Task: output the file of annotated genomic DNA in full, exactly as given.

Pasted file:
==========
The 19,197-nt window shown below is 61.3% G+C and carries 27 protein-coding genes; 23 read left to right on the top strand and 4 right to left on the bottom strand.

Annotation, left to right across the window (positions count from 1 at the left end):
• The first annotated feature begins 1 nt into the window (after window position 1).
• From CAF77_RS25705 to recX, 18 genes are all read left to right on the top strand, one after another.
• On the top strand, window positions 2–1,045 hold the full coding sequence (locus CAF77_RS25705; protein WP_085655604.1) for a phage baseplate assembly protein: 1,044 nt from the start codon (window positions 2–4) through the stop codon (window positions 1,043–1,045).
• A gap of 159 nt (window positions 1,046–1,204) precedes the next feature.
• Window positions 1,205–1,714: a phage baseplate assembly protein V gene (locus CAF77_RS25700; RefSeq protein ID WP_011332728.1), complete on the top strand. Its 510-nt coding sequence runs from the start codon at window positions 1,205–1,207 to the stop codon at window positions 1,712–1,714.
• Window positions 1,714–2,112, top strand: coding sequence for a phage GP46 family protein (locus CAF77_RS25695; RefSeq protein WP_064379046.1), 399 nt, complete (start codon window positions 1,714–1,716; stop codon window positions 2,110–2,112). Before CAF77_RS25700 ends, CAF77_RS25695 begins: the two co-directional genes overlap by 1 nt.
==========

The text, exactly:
The 19,197-nt window shown below is 61.3% G+C and carries 27 protein-coding genes; 23 read left to right on the top strand and 4 right to left on the bottom strand.

Annotation, left to right across the window (positions count from 1 at the left end):
• The first annotated feature begins 1 nt into the window (after window position 1).
• From CAF77_RS25705 to recX, 18 genes are all read left to right on the top strand, one after another.
• On the top strand, window positions 2–1,045 hold the full coding sequence (locus CAF77_RS25705; protein WP_085655604.1) for a phage baseplate assembly protein: 1,044 nt from the start codon (window positions 2–4) through the stop codon (window positions 1,043–1,045).
• A gap of 159 nt (window positions 1,046–1,204) precedes the next feature.
• Window positions 1,205–1,714: a phage baseplate assembly protein V gene (locus CAF77_RS25700; RefSeq protein ID WP_011332728.1), complete on the top strand. Its 510-nt coding sequence runs from the start codon at window positions 1,205–1,207 to the stop codon at window positions 1,712–1,714.
• Window positions 1,714–2,112, top strand: coding sequence for a phage GP46 family protein (locus CAF77_RS25695; RefSeq protein WP_064379046.1), 399 nt, complete (start codon window positions 1,714–1,716; stop codon window positions 2,110–2,112). Before CAF77_RS25700 ends, CAF77_RS25695 begins: the two co-directional genes overlap by 1 nt.